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Resources for Newcomers
Living in Beijing
Beijing, where CKGSB is based, is one of the most ancient cities in China, with a history stretching back over 2,500 years. Yet it also stands at the center of changes that have transformed China over the last few decades. Not far from its modern skyscrapers and sprawling highways are traditional alleys (known as hutongs) where neighborhood life meanders along at the same sleepy pace as in centuries past. A thoroughly international city, the host city of the 2008 Olympics and the capital of one of the world's major rising powers, Beijing is nevertheless unquestionably Chinese, with an atmosphere and a cultural heritage all its own.
A Center of Business
As the capital of China, Beijing is the ideal city in which to study the close synergies between Chinese politics and economics. Many of the major Chinese companies and multinational corporations have chosen to base the headquarters of their China operations in Beijing. The Beijing Central Business District (CBD), conveniently located down the street from the CKGSB campus, has boomed in recent years, while the Zhongguancun area of northwest Beijing is renowned as the center of China's high-tech industries.
A Center of Learning
Few cities have educational credentials to match Beijing's. Over fifty universities operate within the city, including many of the oldest and most famous schools in China. Students at CKGSB have many opportunities to interact with professors and scholars at universities from throughout Beijing and to get a first-hand look at the cutting-edge research being done in the capital.
A Center of Culture
The cultural capital of China for centuries, Beijing has rapidly evolved into a center of global culture as well. The city's role as a melting pot for migrants from all over China and beyond is reflected in its vibrant cultural and social life and the delicious cuisines available in Beijing's restaurants. Furthermore, Beijing's proud historic legacy is reflected in the world-class museums and parks scattered throughout the city. Beijing dialect is also the basis for the standard (Mandarin) Chinese spoken around the country, making the city one of the best places to study the language.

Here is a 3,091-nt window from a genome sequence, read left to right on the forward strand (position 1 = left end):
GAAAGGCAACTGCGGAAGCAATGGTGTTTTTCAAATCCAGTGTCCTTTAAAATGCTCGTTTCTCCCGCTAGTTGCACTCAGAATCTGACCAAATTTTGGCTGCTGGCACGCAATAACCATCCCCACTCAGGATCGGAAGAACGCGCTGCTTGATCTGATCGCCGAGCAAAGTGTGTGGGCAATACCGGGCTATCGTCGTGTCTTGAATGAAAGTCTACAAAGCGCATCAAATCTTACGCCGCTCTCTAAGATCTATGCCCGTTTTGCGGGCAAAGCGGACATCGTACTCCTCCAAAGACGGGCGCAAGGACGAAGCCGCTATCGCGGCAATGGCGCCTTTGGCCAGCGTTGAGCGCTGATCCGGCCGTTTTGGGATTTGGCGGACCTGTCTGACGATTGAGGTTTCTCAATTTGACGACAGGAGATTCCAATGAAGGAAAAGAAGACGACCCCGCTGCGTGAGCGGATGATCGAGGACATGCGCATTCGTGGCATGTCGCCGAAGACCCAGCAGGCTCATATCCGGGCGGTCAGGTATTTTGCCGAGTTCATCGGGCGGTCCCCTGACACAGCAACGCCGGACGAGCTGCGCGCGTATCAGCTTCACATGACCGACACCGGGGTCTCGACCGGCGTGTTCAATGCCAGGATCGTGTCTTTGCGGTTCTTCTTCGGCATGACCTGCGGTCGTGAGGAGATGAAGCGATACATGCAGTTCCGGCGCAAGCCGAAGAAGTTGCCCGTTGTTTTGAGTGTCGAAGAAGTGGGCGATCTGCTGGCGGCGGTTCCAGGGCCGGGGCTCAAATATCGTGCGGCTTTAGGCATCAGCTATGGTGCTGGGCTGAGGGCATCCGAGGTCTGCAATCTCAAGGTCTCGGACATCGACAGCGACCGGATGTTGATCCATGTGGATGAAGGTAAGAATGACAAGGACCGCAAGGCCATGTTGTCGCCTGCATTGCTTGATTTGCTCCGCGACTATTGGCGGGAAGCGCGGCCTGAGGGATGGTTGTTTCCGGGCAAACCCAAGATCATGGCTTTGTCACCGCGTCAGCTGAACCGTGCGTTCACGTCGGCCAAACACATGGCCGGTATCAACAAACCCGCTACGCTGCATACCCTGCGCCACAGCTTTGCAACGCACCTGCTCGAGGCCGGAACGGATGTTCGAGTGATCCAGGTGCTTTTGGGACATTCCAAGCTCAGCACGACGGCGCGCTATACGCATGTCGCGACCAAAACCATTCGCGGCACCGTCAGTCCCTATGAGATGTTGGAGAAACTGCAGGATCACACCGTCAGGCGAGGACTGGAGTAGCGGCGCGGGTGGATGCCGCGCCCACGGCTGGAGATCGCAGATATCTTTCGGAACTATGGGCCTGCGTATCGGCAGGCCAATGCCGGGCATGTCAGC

Below, we've listed some resources you may find especially useful in introducing you to Beijing. The Beijinger http://www.thebeijinger.com is one of the major English-language resources for residents of Beijing. The site has a classified ads section (with sections for apartment rental, employment, and services of all sorts), a lively forum, a restaurant review site, a blog, and much more. The Beijinger publishes a free monthly magazine.
Calling itself Beijing's only "reader-generated" magazine, City Weekend http://www.cityweekend.com.cn/beijing/ also runs a website where visitors can publicize events and post reviews of restaurants and bars. It has classified ads section too.
Transportation around Beijing is fairly simple. The city is built on a grid, so it's generally easy to navigate. Beijing is very flat, without hills, so riding a bike is popular and economical. Taxis are affordable, starting at 10 yuan per kilometer (about $1.50). The subway network is extensive, growing rapidly, and cheap -- 2 RMB (30 cents) no matter how far you go. But if you really want to travel like a Beijinger, it's helpful to learn to navigate the bus system. Beijing Bus http://www.bjbus.com/, the official online presence of Beijing's public transportation system, can help you do that. Just input your location and destination in Chinese or English, and the site will tell you which buses to take to get where you need to go.
The country's main official English-language newspaper, China Daily http://www.chinadaily.com.cn/ has a website offering the latest news, bulletin boards, and more.
One of the major English-language blogs about China, Danwei http://www.danwei.org, offers translations from Chinese media, original articles, and links to China-relevant content elsewhere on the web.